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Fast food for giraffes

Scientists from Aarhus University are in the process of developing a stable feed supply with a high leaf content for giraffes. This involves automated harvesting and ensiling of willow.

[Translate to English:] En fuldvoksen giraf æder cirka 40-50 kg foder om dagen, så hvis der skal høstes afgrøder til giraffer i zoologiske haver, skal det foregå effektivt. Foto: Cathrine Sauer

Giraffes like to eat leaves. This is evident on the African savannah where the animals stretch their long necks to reach the leaves of the acacia trees. The giraffe's digestive system is specifically designed to digest large quantities of browse – but what does a giraffe do in a zoo in Denmark, where there are no acacia trees or even leaves on the domestic trees for half of the year?

 

Scientists from Aarhus University are busy devising a solution to this. They are testing if giraffes are willing to eat silage made from leaves and, if so, whether there may be a practical and effective way to harvest and ensile browse. The scientists have also tested whether the giraffes show preferences for specific ensiled crops.

 

- Since giraffes in the wild primarily eat leaves, the recommendation is to feed the giraffes in captivity as much browse as possible. However, in practice it’s very difficult if not impossible to get the quantities of fresh leafy material that you need for a group of giraffes, especially during wintertime. Giraffes are therefore typically fed alfalfa hay and different kinds of feed pellets, often supplemented with some fruit and vegetables, explains PhD student Cathrine Sauer from the Department of Animal Science at Aarhus University.

 

The challenges are to devise a fast and effective method of harvesting fresh leafy material and to subsequently preserve the harvested material for wintertime feeding in particular.

 

Giraffe preferences tested

Making silage from various crops is a routine procedure in agriculture, so maybe some of the lessons learned there could be transferred to giraffe feed? Silage is not widely used in zoos since leaf silage production is somewhat problematic. Experience has shown that the harvest is very labour-intensive since the leaves are often harvested by hand.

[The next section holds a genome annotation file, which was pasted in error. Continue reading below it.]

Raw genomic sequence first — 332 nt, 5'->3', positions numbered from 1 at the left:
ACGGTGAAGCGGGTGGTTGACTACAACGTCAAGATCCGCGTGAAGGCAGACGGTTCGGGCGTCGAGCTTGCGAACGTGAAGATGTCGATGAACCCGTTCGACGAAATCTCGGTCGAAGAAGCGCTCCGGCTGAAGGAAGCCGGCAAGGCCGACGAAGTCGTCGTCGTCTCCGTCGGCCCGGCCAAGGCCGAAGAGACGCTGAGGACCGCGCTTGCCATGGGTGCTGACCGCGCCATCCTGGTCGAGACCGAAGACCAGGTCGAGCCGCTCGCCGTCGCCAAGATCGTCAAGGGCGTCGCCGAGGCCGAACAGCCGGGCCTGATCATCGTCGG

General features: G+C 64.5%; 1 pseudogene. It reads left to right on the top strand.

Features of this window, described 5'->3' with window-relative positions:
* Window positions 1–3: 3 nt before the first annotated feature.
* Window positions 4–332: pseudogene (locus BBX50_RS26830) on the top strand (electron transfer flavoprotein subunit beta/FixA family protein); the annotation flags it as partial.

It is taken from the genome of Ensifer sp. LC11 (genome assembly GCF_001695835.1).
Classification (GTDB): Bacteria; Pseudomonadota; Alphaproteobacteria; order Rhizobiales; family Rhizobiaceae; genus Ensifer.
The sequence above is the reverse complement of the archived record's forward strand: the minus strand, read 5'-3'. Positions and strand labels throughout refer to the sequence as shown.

- I visited a zoo in Switzerland where they told me that it takes them about two weeks and ten men to pick and harvest one and a half tonnes of leaves. For my feeding trial I would need 10 tonnes of leaf material and a zoo would need to use much more in the course of a year, so picking by hand is a fairly impractical method, says Cathrine Sauer.

 

First, the scientists had to find out whether the giraffes were at all interested in eating silage. The giraffes at Copenhagen Zoo were therefore presented with a buffet of one kilogram portions of different silages. How much they ate of the various silages was then measured to give an expression of their preference. The options included silage made from alfalfa, chopped willow, caraway, chicory, red clover and birdsfoot trefoil.

 

- It was obvious that giraffes have different tastes, but generally they appeared to like eating silage, also the one we made from willow, says Cathrine Sauer.

 

Fast food requires a fast production

The next step was to find a quick and effective method of harvesting and ensiling the willow. Young re-growths of willow were mechanically harvested and chopped by Ny Vrå Bioenergi I/S before being baled in large round bales by Mosegaarden I/S. The bales are now left to ensile for  at least eight weeks before the silage is ready to be served.

 

The whole harvesting process was so productive that four people could make nine tonnes of willow silage in just one morning.

 

- It is totally unprecedented that so much browse silage can be produced so fast. This means that it may be practically possible to feed giraffes in zoos willow silage harvested in Denmark, explains Cathrine Sauer. In Copenhagen Zoo, she will be looking at whether giraffes will eat larger quantities of willow silage than the appetizer they were offered in the initial investigations and whether this will affect their appetite and behaviour.

 

For further information please contact: PhD fellow Cathrine Sauer, Department of Animal Science, cathrine.sauer@anis.au.dk, telephone: +45 6171 6000